Joining Eric will be authors Robert Rosen and Lainie Speiser, adult actress Lexi Love, and a host of musicians and actors. The event is free, and you can download your invite here. Hope to see you on Sunday, June 16, at the Killarney Rose on Beaver Street, for the best Bloomsday party in New York City.

The Dirty Dozen

April 3, 2013

Tags: Beaver Street, pornography, Edwin Meese, Meese Commission, Richard Nixon, Spiro Agnew, Eric Holder, Morality in Media, Traci Lords, Gail Dines, Missy Manners, Orrin Hatch

The War on Pornography is an ongoing effort, dating back to the dawn of recorded history, to cleanse the world of smut. It's an unwinnable war waged by radical religious groups and radical political groups of both the right and left wings. It's a subject I explore in Beaver Street, writing at length about the Meese Commission and their use of underage porn star Traci Lords as a pawn in a sting operation designed to bring down the porno industry in America. And it's a subject I've written about extensively on this blog, detailing porn star Missy Manners' relationship with anti-porn Senator Orrin Hatch, of Utah, and more recently deconstructing anti-porn activist Gail Dines and her efforts to have actors who perform in S&M videos charged with war crimes.

The War on Pornography is a crusade marinated in hypocrisy, corruption, and absurdity that never stops providing me with material, and the other day it provided a little more: Morality in Media (MIM), an interfaith religious group dedicated to the elimination of pornography and obscenity in American life, is best known for their "Dirty Dozen" list, which contains the names of individuals, corporations, and government agencies who, in MIM's estimation, are the "12 top enablers of our country's pornography pandemic." Among those names are such entities as Comcast, Facebook, Google, Twitter, Hilton Hotels, and the Department of Defense--because the Pentagon allows porn mags to be sold at commissaries.

MIM has just selected a new #1, the dirtiest of the Dirty Dozen: Attorney General Eric Holder. Why? Because Holder, they say, “refuses to enforce existing federal obscenity laws against hardcore adult pornography” and “has initiated zero new obscenity cases” since he’s been in office.

One of the points I make in Beaver Street is that “the biggest crooks cry ban pornography the loudest.” The examples I cite—Richard Nixon, Spiro Agnew, Edwin Meese, Charles Keating, and Alberto Gonzales—either had to resign their offices in disgrace to avoid criminal prosecution or, in the case of Keating, went to prison after being convicted of multiple felonies.

Which makes me think that, unlike, say, Attorney General Edwin Meese, who, in the midst of fighting his War on Porn, was busy committing crimes ranging from influence peddling to suborning perjury, Eric Holder might actually be a paragon of moral rectitude. Which, I think, is what most Americans would want their attorney general to be.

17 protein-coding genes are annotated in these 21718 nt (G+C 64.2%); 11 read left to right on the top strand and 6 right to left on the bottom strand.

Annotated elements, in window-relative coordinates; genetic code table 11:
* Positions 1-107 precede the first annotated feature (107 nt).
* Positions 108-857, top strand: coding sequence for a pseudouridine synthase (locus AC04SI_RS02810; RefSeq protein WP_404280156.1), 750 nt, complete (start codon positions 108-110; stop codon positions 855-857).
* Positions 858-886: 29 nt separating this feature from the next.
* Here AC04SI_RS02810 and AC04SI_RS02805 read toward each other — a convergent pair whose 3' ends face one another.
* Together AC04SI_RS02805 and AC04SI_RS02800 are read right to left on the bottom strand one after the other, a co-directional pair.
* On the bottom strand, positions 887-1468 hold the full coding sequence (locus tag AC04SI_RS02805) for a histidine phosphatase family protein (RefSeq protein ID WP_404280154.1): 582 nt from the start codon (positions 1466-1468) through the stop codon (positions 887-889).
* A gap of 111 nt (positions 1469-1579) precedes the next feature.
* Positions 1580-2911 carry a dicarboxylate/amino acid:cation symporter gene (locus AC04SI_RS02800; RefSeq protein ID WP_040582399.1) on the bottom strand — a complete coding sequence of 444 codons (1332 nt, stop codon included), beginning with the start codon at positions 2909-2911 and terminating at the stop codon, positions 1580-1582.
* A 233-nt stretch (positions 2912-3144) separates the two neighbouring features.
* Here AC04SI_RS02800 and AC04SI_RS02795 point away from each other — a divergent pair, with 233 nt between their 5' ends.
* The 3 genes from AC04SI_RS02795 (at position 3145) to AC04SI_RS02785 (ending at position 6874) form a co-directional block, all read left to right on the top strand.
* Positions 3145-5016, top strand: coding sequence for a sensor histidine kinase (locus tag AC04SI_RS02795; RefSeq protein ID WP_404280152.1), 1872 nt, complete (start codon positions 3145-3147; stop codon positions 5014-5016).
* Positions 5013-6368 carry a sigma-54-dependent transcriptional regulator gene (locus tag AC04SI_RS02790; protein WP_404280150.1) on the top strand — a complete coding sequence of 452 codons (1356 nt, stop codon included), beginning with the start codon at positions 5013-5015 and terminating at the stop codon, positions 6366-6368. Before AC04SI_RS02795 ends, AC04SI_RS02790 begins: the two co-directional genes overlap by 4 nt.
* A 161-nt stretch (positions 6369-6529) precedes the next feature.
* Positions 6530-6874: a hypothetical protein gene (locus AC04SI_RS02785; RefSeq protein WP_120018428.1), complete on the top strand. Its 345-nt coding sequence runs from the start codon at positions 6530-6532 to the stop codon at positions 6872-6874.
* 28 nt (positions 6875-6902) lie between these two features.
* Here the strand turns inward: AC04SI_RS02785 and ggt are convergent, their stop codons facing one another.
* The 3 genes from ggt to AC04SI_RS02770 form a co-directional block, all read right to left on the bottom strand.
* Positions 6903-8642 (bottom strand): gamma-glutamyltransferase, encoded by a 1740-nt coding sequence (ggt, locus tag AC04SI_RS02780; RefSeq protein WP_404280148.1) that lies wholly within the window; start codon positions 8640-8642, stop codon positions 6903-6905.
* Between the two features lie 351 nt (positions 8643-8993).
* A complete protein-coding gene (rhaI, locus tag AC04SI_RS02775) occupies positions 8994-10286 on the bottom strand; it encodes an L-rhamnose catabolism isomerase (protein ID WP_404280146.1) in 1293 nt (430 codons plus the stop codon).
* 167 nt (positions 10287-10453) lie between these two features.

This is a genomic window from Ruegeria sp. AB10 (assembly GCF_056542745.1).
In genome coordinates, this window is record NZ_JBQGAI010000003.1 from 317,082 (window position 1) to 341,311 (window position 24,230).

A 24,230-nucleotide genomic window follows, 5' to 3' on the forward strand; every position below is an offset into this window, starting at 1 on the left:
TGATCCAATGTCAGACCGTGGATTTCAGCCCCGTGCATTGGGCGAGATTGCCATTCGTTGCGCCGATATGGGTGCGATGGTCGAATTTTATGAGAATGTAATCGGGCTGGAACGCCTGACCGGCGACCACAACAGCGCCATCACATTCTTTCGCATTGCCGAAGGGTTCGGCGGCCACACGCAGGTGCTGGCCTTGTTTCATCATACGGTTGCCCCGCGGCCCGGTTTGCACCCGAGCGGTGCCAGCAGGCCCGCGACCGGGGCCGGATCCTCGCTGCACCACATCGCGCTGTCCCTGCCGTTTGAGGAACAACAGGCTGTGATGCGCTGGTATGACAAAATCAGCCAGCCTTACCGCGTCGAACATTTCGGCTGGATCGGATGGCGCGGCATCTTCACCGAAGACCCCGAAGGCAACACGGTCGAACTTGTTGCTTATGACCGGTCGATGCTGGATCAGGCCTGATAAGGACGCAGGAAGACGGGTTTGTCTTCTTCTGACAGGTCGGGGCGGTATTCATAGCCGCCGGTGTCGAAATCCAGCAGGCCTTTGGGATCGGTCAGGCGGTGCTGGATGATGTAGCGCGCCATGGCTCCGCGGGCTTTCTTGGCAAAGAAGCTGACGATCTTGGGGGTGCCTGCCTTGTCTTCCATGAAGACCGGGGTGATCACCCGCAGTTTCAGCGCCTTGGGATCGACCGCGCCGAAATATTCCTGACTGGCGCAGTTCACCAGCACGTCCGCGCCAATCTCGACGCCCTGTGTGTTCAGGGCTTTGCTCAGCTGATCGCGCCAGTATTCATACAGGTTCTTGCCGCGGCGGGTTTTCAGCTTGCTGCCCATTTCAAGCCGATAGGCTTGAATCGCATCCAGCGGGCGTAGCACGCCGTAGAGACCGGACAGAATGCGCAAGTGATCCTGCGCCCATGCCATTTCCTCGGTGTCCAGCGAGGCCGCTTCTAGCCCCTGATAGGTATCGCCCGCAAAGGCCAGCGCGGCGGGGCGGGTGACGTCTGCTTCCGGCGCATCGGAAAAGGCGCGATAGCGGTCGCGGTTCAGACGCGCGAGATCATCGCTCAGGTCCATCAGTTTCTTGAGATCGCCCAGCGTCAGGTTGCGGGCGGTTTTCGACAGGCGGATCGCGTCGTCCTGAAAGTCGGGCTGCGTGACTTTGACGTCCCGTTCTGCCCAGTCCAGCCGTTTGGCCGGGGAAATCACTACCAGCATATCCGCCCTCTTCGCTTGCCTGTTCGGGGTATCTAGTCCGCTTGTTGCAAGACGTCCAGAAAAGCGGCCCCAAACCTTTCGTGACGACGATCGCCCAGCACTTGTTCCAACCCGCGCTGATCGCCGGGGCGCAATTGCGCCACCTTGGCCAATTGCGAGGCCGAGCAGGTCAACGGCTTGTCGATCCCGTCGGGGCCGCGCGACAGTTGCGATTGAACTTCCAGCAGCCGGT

I can only congratulate Eric Holder for being #1.

The Sleazeball Six

September 1, 2011

Tags: Rick Perry, pornography, Richard Nixon, Spiro Agnew, Edwin Meese, Alberto Gonzales, Charles Keating, politics

In Beaver Street I call Nixon, Meese, Keating, and Agnew (aka Dick, Ed, Chuck, and Spiro) the "Fab 4" disgraced anti-porn warriors of the 20th Century. But in writing about Texas governor, presidential candidate, and former porn monger Rick Perry the other day, it occurred to me that I should add to the group Alberto Gonzales, Bush's attorney general, a 21st century anti-porn warrior who resigned in disgrace before Congress could formally threaten to impeach him for lying under oath. So, with Al in tow, that would make the group the DC 5 (as in District of Columbia, not Dave Clark). But it's really hard to not include Perry himself in the group. Though not a declared anti-porn warrior, he is ignorant, misguided, and morally bankrupt—in short, everything a certain segment of the population is looking for in a president. And as a conservative, evangelical Republican who once invested in Movie Gallery, a video rental chain that specialized in hardcore pornography, that makes him hypocritical and sleazy, too. And it gives me license to call this supergroup The Sleazeball Six, which is both fitting and catchy.

Rick Perry: Republican Porn Monger for President

August 30, 2011

Tags: Rick Perry, pornography, Richard Nixon, Spiro Agnew, Edwin Meese, Alberto Gonzales, Charles Keating, Michele Bachmann, politics

One of the political oddities I discuss at length in Beaver Street is the fact that the biggest crooks cry "Ban pornography!" the loudest. And for some reason, which I'll leave open to interpretation, the most corrupt, ban-pornography-crying politicians are invariably conservative Republicans. The five grotesque examples I cite are: President Richard Nixon, Vice President Spiro Agnew, Attorney General Edwin Meese, Attorney General Alberto Gonzales, and banker Charles Keating. All of them declared war on porn. Then all of them were forced to resign from office in disgrace to avoid prosecution or impeachment, except for Keating, who was sent to jail for racketeering and fraud.